Friday, December 14, 2007

Other Items

Tuesday's vote, which ultimately could affect some 19,500 federal prisoners serving time for crack convictions, came a day after the U.S. Supreme Court ruled that judges may deviate from the strict sentencing guidelines developed during the "war on drugs." The two decisions amount to a repudiation of federal law enforcement policies and a return of power to judges in dispensing justice to defendants in federal courts.
The reprieve would be unprecedented: No other single rule in the two-decade history of the Sentencing Commission has potentially affected so many inmates.
The numbers, which amount to 10% of all federal prisoners, dwarf even the grants of presidential clemency afforded draft resisters and conscientious objectors after the Vietnam War.

The above is from Richard B. Schmitt's "Ruling could free 2,500 drug inmates" (Los Angeles Times) and the first question to ask is this: Is Schmitt classifying all who were in the military during Vietnam and left in objection to that illegal war as "conscientious objectors"? While that would be great -- and apply it to today -- since so many who try for CO status are rejected, it's kind of hard to picture the Los Angeles Times getting on board with that. But even if he is attempting to include those who deserted as CO's it makes no difference because there was no attempt to include deserters in the amnesty offered by Jimmy Carter and Ford's program was clemency, a joke, included an oath, an auditioning and auditing process and a host of other factors that weren't necessary when he pardoned War Criminal Tricky Dick. Ford's clemency resulted in less than 15,000 people (draft resisters and deserters) receiving clemency and Schmitt's already tossed out "could affect some 19,500" so, if he's referring to Ford's program, he doesn't know the numbers. Carter's plan only effected draft resisters. (Draft resisters had not been inducted, deserters had left at some point after being inducted into the military.) Now as the term CO is used in big media, it refers only to those whose process ends with the military or courts (civilian or military) granting CO status. Those who apply and are rejected (even if wrongly rejected) are not recognized by big media as COs.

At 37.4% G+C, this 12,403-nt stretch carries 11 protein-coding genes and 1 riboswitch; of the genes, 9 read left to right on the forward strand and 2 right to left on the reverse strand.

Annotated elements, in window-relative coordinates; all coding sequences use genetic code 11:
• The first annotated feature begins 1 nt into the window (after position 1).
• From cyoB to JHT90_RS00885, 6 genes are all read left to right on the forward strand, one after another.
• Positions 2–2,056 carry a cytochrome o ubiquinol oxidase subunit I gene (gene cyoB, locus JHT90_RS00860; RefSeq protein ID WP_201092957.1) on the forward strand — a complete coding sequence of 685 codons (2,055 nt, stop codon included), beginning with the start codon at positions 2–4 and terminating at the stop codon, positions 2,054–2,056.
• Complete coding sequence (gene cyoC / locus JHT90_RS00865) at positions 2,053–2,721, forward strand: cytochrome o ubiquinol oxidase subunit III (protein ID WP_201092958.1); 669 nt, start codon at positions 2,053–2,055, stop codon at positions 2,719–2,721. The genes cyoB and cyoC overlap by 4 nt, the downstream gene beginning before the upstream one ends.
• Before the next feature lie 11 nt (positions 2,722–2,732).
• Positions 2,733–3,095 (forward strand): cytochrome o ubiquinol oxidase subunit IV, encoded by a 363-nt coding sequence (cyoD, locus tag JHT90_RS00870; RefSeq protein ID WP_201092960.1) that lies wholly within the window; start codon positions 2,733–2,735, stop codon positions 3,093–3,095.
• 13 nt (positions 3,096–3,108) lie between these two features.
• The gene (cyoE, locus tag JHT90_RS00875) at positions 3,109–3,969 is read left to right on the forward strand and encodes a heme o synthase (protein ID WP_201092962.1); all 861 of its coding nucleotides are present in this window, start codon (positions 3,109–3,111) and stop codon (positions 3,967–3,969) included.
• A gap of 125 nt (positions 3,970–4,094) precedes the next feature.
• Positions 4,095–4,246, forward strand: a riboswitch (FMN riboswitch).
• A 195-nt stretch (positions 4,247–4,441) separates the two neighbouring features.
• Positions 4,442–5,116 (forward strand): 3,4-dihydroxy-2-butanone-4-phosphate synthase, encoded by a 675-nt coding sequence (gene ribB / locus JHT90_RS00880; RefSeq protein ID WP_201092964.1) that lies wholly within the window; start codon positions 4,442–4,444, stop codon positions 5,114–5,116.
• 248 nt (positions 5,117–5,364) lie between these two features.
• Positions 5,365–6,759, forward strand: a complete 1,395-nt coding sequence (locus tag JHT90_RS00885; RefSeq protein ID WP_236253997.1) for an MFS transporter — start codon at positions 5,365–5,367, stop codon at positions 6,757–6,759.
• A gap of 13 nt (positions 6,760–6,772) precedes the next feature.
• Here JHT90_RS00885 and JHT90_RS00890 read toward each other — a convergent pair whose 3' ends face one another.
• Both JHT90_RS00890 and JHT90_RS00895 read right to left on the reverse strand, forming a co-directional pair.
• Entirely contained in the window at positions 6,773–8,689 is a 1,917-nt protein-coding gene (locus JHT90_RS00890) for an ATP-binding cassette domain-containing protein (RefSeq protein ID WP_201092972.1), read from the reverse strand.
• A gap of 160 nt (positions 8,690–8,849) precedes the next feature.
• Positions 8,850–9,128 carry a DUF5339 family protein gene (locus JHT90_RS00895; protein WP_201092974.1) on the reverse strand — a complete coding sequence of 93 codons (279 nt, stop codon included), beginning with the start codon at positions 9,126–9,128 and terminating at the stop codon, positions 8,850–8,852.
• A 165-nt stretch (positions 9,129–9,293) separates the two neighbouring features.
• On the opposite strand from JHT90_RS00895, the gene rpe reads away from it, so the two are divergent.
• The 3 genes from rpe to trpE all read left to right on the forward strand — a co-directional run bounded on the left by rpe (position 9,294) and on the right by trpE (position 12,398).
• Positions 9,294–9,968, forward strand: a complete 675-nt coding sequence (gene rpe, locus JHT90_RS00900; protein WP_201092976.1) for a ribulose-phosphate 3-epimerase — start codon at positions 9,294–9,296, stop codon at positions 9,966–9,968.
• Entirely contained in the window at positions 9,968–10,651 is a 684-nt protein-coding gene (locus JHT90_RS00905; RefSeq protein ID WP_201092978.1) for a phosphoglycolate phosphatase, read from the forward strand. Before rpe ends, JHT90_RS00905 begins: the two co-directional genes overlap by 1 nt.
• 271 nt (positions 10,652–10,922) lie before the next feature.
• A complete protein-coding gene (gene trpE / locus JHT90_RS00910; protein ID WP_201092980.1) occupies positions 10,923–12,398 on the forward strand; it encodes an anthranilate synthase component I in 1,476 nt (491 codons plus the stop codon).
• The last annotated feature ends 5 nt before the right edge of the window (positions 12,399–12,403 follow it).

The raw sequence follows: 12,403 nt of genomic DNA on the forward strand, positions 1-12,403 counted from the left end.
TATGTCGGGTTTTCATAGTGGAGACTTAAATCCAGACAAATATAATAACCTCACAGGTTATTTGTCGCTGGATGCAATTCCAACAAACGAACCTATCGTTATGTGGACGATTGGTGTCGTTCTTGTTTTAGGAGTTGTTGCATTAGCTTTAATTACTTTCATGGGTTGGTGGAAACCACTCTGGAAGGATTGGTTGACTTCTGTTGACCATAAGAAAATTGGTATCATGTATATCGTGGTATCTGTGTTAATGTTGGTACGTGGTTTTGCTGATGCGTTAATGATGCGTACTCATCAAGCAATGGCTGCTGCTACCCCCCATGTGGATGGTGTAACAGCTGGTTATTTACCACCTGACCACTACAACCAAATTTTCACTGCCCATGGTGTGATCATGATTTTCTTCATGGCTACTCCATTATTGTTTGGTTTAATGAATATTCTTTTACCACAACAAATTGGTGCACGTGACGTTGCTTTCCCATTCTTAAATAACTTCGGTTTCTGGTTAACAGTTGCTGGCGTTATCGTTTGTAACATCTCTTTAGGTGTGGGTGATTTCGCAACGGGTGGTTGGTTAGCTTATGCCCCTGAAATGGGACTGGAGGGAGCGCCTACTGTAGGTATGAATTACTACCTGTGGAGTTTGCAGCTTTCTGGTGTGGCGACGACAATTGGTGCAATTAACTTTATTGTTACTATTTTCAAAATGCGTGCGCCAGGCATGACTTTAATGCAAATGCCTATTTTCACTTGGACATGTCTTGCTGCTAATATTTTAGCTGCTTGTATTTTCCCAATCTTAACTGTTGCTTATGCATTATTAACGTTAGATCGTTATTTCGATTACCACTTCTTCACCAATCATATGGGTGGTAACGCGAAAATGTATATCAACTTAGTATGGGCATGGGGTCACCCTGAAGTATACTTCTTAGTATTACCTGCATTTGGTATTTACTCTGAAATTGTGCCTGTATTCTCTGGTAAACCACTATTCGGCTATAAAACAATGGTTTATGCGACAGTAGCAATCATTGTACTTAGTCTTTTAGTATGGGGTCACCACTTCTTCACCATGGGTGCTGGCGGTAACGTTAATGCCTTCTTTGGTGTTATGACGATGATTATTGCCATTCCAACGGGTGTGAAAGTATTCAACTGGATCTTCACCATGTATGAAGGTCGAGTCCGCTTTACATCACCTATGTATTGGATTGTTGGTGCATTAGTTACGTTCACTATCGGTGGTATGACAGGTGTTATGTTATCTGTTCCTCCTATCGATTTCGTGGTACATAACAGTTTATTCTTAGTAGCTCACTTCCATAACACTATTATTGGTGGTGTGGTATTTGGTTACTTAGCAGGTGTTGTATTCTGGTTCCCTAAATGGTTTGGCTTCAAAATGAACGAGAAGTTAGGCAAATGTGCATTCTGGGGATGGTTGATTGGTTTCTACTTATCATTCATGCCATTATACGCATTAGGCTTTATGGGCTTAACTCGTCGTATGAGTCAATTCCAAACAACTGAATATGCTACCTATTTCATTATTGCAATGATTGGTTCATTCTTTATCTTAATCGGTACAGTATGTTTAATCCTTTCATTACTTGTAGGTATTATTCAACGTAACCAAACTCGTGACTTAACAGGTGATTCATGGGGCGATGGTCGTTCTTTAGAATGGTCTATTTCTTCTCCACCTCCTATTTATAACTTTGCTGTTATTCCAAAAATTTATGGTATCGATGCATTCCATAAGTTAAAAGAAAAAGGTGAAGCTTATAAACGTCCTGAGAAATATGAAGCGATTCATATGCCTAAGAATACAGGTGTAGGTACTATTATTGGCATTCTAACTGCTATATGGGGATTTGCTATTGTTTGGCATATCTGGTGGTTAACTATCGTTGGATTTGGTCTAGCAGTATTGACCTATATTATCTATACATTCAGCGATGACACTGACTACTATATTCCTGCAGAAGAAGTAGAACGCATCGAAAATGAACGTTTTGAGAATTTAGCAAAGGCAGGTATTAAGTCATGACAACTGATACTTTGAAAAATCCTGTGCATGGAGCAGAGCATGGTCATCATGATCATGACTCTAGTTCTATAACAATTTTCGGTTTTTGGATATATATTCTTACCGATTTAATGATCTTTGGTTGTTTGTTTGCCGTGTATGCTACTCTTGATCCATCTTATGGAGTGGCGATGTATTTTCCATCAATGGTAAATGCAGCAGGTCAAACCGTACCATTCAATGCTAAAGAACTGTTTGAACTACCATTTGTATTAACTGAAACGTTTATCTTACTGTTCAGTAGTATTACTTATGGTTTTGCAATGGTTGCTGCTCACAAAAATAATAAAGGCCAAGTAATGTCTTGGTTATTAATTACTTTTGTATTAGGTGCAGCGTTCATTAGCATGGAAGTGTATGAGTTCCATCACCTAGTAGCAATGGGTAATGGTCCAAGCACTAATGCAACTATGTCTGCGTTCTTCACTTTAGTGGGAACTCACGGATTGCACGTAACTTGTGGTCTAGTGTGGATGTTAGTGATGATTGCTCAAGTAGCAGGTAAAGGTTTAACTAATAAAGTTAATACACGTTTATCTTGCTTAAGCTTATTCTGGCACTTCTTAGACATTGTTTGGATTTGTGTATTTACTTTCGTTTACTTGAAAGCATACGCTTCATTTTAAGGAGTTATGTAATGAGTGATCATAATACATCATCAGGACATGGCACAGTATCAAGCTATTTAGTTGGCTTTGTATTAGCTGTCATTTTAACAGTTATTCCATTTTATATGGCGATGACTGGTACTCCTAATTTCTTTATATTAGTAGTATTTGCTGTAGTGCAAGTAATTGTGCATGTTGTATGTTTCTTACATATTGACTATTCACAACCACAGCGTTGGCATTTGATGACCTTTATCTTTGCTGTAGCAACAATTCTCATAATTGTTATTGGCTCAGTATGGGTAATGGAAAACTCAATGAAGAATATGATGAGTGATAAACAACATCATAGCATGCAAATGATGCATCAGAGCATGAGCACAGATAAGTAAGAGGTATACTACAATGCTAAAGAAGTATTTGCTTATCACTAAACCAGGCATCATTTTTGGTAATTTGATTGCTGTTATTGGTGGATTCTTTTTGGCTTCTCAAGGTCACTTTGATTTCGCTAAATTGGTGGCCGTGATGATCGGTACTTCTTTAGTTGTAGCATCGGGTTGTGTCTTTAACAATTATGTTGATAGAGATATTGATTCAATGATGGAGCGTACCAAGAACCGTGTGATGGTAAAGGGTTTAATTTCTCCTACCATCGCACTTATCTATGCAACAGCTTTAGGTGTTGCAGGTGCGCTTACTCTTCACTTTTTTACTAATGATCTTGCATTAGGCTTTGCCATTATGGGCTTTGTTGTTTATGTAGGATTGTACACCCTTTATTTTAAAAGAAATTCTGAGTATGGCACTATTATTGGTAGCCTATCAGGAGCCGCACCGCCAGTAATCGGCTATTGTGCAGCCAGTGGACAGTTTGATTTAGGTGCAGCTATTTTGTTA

So unless Schmitt's attempting to advocate a broader sense of the term CO for big media, he doesn't know what he's writing about. Those who have been granted CO status need no clemency, need no pardon. Those granted CO status are not punished. They have been officially designated COs and there is no legal fallout for that status. They stand no threat of arrest so what Schmitt's talking about is anyone's guess but file it under another example of someone who's heard bad Glory Days tales and thinks he's know far more than he does and include the editor that didn't catch the glaring error. Those awarded CO status during Vietnam needed no pardon, no clemency. The CO status was recognized and that was that for them.